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Monday, 21 February, 2011 6:31 PM

'Dinosaurs Unearthed' is now open at the Detroit Science Center

PHOTO BY JASON RZUCIDLO / ©AMERICAJR.com

Animatronic dinosaurs inside the Detroit Science Center for the new "Dinosaurs Unearthed" exhibit.

by Jason Rzucidlo
americajr@americajr.com

 

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DETROIT -- It has been almost 20 years since the Detroit Science Center last hosted an exhibit about dinosaurs. For those who have visited the University of Michigan Museum of Natural History, this is totally different. "Dinosaurs Unearthed" is a traveling exhibit with 20 dinosaurs that move, make noises and stomp their feet. In addition, there are five skeletons of dinosaurs, various bones and interactive activities for just about all ages. It opened on Feb. 19 at the Detroit Science Center and it runs through Labor Day, Sept. 5.

"The story of the exhibit really kind of tells the story of the link between dinosaurs and birds," said Todd Slisher, chief operating officer and vice president of the Detroit Science Center. "They do illustrate the real dinosaur movements and there are interactives within the exhibit. You can try to identify which creatures are dinosaurs and which creatures aren't. You can actually control the dinosaurs and control their movements. This is the best and brightest yet, I think. The exhibit includes a dig pit where you can uncover them yourselves. It is a touring exhibit. Before, it was in Cincinnati, St. Louis and Kansas City."

In 1996, feathered fossils were first discovered and remain the strongest evidence that modern birds are descendants of dinosaurs. Eight of the animatronic dinosaurs in the new exhibit. are feathered. Some of the best known dinosaurs like Tyrannosaurus rex may have looked very different than first thought.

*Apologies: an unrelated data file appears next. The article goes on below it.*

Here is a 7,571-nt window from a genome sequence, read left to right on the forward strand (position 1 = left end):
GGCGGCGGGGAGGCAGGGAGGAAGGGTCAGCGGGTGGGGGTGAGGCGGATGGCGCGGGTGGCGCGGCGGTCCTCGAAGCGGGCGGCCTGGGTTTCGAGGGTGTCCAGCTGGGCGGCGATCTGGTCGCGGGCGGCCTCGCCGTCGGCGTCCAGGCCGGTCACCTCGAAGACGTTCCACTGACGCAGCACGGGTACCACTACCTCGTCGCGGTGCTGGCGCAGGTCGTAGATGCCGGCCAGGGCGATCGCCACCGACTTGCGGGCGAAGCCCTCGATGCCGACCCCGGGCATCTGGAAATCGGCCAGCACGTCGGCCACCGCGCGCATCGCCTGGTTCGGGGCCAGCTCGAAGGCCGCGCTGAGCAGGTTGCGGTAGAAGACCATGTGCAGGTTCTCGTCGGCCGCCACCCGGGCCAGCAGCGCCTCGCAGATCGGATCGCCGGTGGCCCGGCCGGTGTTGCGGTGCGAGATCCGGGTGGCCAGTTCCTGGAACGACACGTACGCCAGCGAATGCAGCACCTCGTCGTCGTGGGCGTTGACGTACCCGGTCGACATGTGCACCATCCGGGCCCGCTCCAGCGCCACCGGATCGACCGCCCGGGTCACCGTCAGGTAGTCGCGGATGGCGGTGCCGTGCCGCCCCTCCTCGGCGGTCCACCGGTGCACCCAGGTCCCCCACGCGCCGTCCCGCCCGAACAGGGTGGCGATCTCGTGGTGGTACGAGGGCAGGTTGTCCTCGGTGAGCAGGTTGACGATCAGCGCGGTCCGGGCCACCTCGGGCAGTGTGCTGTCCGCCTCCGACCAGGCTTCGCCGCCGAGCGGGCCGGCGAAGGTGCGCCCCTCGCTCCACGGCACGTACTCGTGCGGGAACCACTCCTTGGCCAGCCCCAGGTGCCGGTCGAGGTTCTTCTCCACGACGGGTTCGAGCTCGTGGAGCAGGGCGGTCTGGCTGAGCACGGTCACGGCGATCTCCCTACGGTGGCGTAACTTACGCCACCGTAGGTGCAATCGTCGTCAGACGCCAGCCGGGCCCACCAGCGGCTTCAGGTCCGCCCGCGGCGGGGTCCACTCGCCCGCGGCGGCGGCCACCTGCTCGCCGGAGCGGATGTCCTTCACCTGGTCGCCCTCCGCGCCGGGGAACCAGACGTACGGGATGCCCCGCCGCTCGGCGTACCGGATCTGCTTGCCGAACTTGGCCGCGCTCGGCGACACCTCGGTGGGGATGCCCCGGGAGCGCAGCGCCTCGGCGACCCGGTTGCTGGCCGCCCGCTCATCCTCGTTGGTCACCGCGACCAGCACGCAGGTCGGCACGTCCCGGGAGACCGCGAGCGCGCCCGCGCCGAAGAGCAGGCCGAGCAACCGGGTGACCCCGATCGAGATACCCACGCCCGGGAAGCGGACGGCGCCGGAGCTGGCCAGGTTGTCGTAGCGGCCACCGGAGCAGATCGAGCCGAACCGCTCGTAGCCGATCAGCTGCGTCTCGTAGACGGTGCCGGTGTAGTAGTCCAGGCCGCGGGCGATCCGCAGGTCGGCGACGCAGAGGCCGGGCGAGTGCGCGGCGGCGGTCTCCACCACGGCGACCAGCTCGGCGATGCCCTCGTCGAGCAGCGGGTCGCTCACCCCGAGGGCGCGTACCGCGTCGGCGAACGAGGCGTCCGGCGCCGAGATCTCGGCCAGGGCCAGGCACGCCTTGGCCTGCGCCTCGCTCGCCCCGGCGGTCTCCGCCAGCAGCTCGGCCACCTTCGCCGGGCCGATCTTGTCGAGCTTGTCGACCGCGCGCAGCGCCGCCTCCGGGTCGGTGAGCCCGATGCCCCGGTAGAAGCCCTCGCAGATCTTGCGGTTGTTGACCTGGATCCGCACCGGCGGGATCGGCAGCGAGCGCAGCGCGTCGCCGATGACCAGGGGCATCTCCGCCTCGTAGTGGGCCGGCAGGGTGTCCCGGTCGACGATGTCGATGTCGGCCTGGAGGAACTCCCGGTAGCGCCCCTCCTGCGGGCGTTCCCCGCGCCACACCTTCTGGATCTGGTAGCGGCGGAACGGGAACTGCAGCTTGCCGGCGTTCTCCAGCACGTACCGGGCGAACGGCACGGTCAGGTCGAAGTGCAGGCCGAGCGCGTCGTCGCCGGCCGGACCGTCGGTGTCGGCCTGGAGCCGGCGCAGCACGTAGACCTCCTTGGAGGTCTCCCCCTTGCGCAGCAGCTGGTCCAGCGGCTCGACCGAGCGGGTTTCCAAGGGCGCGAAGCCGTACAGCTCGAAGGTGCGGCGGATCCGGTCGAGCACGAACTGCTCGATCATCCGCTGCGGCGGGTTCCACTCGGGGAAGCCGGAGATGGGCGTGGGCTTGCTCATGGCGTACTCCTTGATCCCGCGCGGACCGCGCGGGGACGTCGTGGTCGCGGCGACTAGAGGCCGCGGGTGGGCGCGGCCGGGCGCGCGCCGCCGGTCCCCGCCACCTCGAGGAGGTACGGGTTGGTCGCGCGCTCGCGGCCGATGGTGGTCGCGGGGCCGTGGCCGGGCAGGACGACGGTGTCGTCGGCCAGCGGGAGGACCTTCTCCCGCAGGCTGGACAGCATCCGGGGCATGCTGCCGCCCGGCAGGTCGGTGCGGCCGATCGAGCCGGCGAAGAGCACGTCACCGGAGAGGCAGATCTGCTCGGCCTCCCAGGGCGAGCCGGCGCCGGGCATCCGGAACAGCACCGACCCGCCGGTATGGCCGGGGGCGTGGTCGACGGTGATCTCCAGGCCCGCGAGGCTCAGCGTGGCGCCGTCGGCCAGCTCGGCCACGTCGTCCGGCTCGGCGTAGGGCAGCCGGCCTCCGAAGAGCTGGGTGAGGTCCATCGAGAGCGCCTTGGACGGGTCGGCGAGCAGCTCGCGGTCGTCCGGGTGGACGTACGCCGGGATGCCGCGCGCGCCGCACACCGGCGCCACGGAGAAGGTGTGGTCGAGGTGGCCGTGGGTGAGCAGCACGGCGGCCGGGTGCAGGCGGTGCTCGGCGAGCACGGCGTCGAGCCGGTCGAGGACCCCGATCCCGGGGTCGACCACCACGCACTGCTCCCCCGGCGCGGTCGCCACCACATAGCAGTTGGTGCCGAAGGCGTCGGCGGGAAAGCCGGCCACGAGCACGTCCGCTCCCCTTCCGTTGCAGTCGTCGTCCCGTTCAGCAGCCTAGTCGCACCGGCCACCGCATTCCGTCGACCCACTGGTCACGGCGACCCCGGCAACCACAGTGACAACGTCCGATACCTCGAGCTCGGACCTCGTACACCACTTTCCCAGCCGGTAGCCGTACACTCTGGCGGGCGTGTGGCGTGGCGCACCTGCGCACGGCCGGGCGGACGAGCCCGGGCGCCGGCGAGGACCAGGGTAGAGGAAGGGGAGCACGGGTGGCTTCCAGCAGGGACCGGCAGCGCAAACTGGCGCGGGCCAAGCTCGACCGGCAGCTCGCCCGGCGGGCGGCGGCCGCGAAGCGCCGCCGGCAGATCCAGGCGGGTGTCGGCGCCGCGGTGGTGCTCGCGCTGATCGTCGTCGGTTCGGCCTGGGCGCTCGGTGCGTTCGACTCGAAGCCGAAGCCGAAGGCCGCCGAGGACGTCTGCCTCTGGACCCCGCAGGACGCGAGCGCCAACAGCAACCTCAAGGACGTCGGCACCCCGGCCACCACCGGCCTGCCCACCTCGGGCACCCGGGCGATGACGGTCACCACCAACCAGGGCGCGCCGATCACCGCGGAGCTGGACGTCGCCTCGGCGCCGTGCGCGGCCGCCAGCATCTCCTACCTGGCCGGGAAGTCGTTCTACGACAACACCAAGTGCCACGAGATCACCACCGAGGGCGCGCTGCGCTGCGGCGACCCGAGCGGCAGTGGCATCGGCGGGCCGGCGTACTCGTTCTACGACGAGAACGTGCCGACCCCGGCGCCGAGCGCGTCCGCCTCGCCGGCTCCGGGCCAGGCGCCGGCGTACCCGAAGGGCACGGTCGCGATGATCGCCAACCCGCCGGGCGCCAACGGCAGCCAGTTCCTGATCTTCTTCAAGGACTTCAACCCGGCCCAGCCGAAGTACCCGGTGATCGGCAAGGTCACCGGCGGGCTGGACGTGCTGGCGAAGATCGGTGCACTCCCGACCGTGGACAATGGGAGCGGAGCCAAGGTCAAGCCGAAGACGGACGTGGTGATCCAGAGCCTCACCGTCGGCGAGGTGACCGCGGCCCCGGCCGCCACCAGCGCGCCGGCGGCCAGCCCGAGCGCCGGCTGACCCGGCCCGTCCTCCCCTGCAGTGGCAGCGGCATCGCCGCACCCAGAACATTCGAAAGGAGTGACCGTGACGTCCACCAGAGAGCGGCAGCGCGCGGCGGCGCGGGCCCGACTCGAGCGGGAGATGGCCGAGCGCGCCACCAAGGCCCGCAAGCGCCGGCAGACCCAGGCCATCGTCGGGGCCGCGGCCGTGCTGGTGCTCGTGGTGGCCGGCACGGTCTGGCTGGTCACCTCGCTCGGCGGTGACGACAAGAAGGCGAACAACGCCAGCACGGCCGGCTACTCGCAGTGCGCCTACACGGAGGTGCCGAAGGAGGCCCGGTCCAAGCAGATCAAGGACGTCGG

"In particular, I look at certain pesticides or chemical contaminants that interfere with hormone action in amphibians," said Dr. Tyrone Hayes, a professor of integrated biology at the University of California at Berkeley. "Dinosaurs are a group of animals that are now extinct. They predate both birds and reptiles and mammals. So you have major classes of vertebrates, reptiles, mammals and birds that evolved from the dinosaurs, which are ancestors so to speak. Today, I'll be talking about my work with a pesticide that causes feminization of males. It causes male frogs to turn into female frogs."

Paleontologists have always thought that dinosaurs were scaly and reptilian in appearance. However, since feathered fossils were found, scientists now know that T. rex was covered in both tough skin and a downy coat of hair-like structures called proto feathers that helped regulate heat.

"I think it's really cool, I love coming over here and seeing the exhibits," said Bailey Hardaway, an eighth-grade student at University Prep Science and Math. "Dr. Howard was telling us about the robots and the motions. When we watched the IMAX, I had never seen a lot of those dinosaurs before. My favorite dinosaur in the video is called the Epidexipteryx. I like it, it kind of had a leopard pattern."

The new exhibit features the largest collection of feathered fossil replicas on display outside of China. Some of the fossils are located right next to the animatronic dinosaur to allow visitors to make connections between the two forms.